Synaesthesia in colour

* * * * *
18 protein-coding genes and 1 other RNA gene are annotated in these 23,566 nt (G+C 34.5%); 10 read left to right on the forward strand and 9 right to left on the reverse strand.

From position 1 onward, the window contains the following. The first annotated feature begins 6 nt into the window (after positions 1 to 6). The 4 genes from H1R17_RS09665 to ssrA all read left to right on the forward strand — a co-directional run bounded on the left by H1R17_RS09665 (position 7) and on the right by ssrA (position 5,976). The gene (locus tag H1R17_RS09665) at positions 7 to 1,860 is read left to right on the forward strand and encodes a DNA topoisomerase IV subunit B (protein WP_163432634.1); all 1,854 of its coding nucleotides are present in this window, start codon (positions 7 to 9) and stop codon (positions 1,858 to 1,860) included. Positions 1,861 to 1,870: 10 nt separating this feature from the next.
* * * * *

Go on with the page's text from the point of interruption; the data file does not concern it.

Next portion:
Synaesthesia is an inherited condition that can give rise to a ‘merging of the senses’. People with synaesthesia experience unusual perceptions (e.g. colours, tastes) when engaged in everyday activities like reading, speaking, listening to music, and so on. Synaesthetic perceptions of colour can be triggered by a range of stimuli, including sounds, tastes, smells, touches, and even linguistic stimuli such as letters, numbers and words. In this paper, I describe work on colour synaesthesia from the <i>Synaesthesia and Sensory Integration Lab</i> at Edinburgh University, where we examine the cognitive, linguistic, and developmental basis of this unusual condition. These data contribute to the emerging view that synaesthetes and non-synaesthetes lie on a continuum of cross-sensory association, but one where neuro-developmental differences allow synaesthetes to experience these colour associations at a conscious level.